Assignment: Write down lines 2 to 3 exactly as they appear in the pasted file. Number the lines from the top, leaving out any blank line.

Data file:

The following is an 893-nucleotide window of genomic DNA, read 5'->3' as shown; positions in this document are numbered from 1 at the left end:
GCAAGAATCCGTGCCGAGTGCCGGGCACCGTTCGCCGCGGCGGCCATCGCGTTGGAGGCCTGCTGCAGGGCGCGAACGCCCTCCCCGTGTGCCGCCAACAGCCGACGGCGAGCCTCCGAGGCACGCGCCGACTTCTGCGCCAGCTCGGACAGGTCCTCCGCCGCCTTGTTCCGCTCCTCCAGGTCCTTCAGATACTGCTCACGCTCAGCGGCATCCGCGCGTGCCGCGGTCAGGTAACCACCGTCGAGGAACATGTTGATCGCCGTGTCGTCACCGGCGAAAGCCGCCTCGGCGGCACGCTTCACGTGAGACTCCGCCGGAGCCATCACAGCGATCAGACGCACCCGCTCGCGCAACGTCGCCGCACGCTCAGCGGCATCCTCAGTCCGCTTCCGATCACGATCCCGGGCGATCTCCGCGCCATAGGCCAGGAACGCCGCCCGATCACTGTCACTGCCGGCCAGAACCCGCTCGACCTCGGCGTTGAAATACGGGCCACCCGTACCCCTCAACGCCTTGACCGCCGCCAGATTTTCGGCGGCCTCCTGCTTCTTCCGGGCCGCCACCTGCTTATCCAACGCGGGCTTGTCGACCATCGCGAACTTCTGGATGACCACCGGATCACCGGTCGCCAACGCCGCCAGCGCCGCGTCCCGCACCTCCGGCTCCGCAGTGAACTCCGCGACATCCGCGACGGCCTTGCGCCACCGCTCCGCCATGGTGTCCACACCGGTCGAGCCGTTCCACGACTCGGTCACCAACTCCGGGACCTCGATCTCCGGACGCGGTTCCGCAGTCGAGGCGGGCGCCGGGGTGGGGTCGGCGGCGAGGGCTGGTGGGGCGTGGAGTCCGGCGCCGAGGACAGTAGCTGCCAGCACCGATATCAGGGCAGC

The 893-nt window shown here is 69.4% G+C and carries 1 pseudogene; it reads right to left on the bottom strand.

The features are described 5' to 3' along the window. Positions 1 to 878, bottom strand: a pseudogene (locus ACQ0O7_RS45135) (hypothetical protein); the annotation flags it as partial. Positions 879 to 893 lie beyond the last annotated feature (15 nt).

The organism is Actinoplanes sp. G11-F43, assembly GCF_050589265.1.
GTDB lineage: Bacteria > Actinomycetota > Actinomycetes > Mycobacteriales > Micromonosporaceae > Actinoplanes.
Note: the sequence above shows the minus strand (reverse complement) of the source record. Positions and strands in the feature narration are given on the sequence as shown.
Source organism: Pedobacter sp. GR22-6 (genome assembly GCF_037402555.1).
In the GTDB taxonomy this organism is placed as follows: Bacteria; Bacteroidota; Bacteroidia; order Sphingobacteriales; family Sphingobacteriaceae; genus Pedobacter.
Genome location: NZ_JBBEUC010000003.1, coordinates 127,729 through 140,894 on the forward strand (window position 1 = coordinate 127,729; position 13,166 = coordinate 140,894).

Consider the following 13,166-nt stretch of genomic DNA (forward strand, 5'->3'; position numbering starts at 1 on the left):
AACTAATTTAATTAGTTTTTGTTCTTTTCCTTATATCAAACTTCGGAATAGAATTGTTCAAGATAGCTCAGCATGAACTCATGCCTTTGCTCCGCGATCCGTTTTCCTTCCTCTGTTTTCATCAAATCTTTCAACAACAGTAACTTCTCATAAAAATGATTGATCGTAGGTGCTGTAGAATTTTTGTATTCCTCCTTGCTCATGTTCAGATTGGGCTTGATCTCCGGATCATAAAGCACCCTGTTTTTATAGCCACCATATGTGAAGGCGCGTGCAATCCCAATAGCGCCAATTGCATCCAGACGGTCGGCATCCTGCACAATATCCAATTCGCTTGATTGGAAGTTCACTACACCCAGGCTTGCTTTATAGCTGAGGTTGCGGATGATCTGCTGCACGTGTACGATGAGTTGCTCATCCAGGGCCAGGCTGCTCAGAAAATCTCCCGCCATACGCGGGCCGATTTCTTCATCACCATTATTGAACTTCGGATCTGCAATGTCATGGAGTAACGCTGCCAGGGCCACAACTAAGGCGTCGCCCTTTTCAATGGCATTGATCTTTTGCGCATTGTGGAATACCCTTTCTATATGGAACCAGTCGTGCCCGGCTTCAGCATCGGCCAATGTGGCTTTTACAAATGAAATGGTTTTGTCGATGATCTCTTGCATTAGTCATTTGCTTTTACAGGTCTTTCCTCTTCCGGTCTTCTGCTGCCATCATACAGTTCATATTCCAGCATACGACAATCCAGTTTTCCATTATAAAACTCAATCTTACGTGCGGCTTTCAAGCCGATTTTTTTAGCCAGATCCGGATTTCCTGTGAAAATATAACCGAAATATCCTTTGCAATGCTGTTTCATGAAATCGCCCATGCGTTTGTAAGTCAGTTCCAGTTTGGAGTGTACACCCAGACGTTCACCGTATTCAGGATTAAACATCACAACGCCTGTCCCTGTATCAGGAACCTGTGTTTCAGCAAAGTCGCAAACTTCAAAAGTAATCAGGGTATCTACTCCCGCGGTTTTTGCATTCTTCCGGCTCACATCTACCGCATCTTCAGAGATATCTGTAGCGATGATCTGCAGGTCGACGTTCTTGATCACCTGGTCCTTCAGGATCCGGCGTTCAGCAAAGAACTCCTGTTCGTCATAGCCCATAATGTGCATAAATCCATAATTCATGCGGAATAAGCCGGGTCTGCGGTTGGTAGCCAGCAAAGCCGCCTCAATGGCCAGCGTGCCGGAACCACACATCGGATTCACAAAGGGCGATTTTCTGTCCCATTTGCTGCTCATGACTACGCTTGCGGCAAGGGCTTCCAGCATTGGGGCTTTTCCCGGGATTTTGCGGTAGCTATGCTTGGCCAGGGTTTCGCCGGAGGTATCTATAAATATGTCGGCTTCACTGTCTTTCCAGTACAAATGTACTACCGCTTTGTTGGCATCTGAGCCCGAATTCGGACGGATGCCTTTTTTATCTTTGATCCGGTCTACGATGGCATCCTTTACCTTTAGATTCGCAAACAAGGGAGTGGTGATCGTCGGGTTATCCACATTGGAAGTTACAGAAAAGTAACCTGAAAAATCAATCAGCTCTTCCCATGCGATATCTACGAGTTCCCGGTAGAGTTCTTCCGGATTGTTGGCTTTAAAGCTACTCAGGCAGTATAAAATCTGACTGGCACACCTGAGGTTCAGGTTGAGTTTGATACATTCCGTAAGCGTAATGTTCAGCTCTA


GCAAGAATCCGTGCCGAGTGCCGGGCACCGTTCGCCGCGGCGGCCATCGCGTTGGAGGCCTGCTGCAGGGCGCGAACGCCCTCCCCGTGTGCCGCCAACAGCCGACGGCGAGCCTCCGAGGCACGCGCCGACTTCTGCGCCAGCTCGGACAGGTCCTCCGCCGCCTTGTTCCGCTCCTCCAGGTCCTTCAGATACTGCTCACGCTCAGCGGCATCCGCGCGTGCCGCGGTCAGGTAACCACCGTCGAGGAACATGTTGATCGCCGTGTCGTCACCGGCGAAAGCCGCCTCGGCGGCACGCTTCACGTGAGACTCCGCCGGAGCCATCACAGCGATCAGACGCACCCGCTCGCGCAACGTCGCCGCACGCTCAGCGGCATCCTCAGTCCGCTTCCGATCACGATCCCGGGCGATCTCCGCGCCATAGGCCAGGAACGCCGCCCGATCACTGTCACTGCCGGCCAGAACCCGCTCGACCTCGGCGTTGAAATACGGGCCACCCGTACCCCTCAACGCCTTGACCGCCGCCAGATTTTCGGCGGCCTCCTGCTTCTTCCGGGCCGCCACCTGCTTATCCAACGCGGGCTTGTCGACCATCGCGAACTTCTGGATGACCACCGGATCACCGGTCGCCAACGCCGCCAGCGCCGCGTCCCGCACCTCCGGCTCCGCAGTGAACTCCGCGACATCCGCGACGGCCTTGCGCCACCGCTCCGCCATGGTGTCCACACCGGTCGAGCCGTTCCACGACTCGGTCACCAACTCCGGGACCTCGATCTCCGGACGCGGTTCCGCAGTCGAGGCGGGCGCCGGGGTGGGGTCGGCGGCGAGGGCTGGTGGGGCGTGGAGTCCGGCGCCGAGGACAGTAGCTGCCAGCACCGATATCAGGGCAGC

The 893-nt window shown here is 69.4% G+C and carries 1 pseudogene; it reads right to left on the bottom strand.